“The story of women’s struggle for equality belongs to no single feminist, nor to any one organization, but to the collective efforts of all who care about human rights.”

One of the most quoted quotes by arguably the world’s most famous feminist, Gloria Steinem, it continues to resonate today, decades later. The mandate for organizations, across industries and countries, is to have more women be a part of the workforce, and within the IT/ITES sector, the last few years have seen a push for more women in leadership roles.

But gender bias, consciously or unconsciously, creeps in, preventing women from being picked for jobs, or rising to positions of power in the workplace, or getting equal opportunity for promotions and raises. Indeed, often women’s careers are stymied because of this. And the pandemic has only added to working women’s difficulties. A recent report by McKinsey states that 1 in 4 women in the U.S. are considering leaving or downshifting their jobs, on top of the 2.3 million women who bowed out of the labor force in the past year. Alarming numbers, given that women’s participation in the workforce is already at an all-time, 33-year low point (according to the National Women’s Law Center).

This year’s IWD (International Women’s Day) theme, #ChooseToChallenge speaks to how challenging the status quo is essential to bringing about change. Aside from organizations’ people initiative departments, male managers and team leads too can challenge the current ways of thinking, doing, and seeing, to foster a more inclusive and supportive environment for women employees/ co-workers. This can start right at the interview itself and be a constant thereafter, including during performance reviews.

Start with recruitment practices

  • Check if your job posting is in gender-neutral language and whether you are looking only within your ‘old boy’ networks.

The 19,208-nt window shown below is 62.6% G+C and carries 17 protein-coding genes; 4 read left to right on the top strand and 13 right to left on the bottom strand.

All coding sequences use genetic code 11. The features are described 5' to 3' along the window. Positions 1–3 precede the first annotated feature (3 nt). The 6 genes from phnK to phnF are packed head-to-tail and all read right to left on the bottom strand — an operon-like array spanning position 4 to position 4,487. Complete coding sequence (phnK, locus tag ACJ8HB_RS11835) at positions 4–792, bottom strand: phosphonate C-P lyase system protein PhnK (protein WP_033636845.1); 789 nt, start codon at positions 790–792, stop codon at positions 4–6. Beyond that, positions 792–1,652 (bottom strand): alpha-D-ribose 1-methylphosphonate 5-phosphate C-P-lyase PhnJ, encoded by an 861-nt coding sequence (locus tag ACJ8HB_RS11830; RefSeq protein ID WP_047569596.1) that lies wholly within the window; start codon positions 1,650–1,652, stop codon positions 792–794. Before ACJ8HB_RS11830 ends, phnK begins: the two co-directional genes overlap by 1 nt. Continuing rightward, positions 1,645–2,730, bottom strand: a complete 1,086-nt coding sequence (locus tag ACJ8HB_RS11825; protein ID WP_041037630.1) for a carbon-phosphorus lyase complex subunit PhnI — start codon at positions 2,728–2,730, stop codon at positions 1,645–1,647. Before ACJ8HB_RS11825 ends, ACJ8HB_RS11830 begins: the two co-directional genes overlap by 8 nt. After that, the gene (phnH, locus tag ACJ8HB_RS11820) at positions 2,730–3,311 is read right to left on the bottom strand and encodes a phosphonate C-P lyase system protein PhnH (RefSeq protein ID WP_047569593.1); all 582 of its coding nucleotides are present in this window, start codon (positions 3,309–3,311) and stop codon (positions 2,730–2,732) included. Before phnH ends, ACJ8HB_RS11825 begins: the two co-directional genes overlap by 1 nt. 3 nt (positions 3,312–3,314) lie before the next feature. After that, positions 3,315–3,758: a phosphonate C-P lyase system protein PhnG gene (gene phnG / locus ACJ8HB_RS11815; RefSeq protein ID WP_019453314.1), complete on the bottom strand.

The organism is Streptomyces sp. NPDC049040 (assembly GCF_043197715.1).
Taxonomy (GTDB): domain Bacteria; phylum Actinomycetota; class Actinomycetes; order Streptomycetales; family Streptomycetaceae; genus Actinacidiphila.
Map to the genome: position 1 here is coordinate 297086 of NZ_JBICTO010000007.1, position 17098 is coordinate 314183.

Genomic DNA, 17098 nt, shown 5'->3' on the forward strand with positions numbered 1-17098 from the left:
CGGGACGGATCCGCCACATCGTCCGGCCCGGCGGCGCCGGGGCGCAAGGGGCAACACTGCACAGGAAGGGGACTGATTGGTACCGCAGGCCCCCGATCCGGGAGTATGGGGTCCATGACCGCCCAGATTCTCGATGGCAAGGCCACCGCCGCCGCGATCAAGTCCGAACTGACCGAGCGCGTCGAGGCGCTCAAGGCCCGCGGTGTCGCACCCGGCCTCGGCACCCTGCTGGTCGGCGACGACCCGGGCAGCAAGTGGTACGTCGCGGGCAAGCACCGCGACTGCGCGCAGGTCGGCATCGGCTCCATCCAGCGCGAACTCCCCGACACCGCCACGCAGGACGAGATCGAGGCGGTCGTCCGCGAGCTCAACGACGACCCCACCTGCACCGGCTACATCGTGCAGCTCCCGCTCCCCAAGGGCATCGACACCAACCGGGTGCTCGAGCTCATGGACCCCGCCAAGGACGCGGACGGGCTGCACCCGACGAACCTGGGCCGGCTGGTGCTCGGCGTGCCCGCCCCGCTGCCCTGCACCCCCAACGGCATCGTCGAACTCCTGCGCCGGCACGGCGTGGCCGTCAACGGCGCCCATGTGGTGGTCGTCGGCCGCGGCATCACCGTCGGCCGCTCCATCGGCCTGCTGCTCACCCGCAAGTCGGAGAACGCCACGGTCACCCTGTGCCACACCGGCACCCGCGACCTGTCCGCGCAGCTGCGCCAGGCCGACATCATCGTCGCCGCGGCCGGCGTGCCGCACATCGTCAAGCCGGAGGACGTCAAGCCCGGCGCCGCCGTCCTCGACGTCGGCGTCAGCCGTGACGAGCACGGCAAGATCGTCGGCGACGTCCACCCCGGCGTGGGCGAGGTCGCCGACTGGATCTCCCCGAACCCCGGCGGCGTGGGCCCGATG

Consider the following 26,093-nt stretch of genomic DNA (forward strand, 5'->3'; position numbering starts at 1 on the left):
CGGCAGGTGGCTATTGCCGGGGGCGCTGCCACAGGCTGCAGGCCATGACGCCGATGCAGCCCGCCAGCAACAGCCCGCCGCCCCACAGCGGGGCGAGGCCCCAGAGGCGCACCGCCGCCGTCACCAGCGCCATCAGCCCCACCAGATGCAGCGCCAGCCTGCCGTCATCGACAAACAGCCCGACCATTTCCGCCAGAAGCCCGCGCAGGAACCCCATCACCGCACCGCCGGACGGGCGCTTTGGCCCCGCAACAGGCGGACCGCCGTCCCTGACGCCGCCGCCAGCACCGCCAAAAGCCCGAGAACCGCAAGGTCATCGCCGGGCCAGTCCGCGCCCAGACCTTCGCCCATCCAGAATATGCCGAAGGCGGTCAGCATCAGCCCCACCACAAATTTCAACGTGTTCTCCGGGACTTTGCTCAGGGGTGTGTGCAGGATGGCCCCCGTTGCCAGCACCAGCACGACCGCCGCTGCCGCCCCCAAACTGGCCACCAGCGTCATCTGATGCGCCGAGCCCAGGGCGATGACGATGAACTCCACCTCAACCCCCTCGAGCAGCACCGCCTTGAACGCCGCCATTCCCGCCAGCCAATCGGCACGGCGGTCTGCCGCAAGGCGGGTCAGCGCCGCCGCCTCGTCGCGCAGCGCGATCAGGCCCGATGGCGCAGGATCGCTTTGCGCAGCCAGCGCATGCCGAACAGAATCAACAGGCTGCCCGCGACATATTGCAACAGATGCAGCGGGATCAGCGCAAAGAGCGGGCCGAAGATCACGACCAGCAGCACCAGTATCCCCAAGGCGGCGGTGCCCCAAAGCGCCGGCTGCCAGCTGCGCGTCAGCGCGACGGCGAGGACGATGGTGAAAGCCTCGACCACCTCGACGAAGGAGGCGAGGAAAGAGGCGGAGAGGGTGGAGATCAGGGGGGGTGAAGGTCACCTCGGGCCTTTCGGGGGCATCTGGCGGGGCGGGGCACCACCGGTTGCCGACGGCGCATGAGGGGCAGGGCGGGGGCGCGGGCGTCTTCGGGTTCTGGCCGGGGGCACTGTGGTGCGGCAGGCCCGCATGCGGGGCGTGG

• Go over your interview questions for any unconscious gender bias.
  • Are you being accommodative and flexible when it comes to interview timings?
  • When you conduct the interview, make sure to draw a picture of growth and career progression opportunities for female employees.
  • If you are hiring internally for your team, guard against reaching for the resume of a male colleague only because you know him or his manager. Remember to also reach out to women in the organization who may be suitable for that role.

Create space for growth

To keep your women team members motivated, provide internal and external opportunities for growth and development. As a manager, encourage and allow the appropriate time away so that your female employees can attend events and participate in conferences and webinars. Provide them the opportunity to become members of associations and industry groups that promote the cause of women in the workforce. During your quarterly and annual reviews, set some time aside to discuss such opportunities, and track how female employees are benefitting.

Use mentoring to an advantage

From undoing unconscious gender bias to grooming women employees for leadership positions, mentors can play an important role in creating equal opportunity workplaces. Set up mentoring programs to allow women employees to access the counsel they need for furthering their careers. This is how you can develop, support, and retain your female employees, and in turn, have them pay it forward. The end goal, after all, is to have equal participation and representation in the workforce.

This is part 1 of a 2-part discussion on how men, as colleagues and managers, can contribute to getting the women they work with an equal and unbiased place at the table in their organizations. Stay tuned for the next part.

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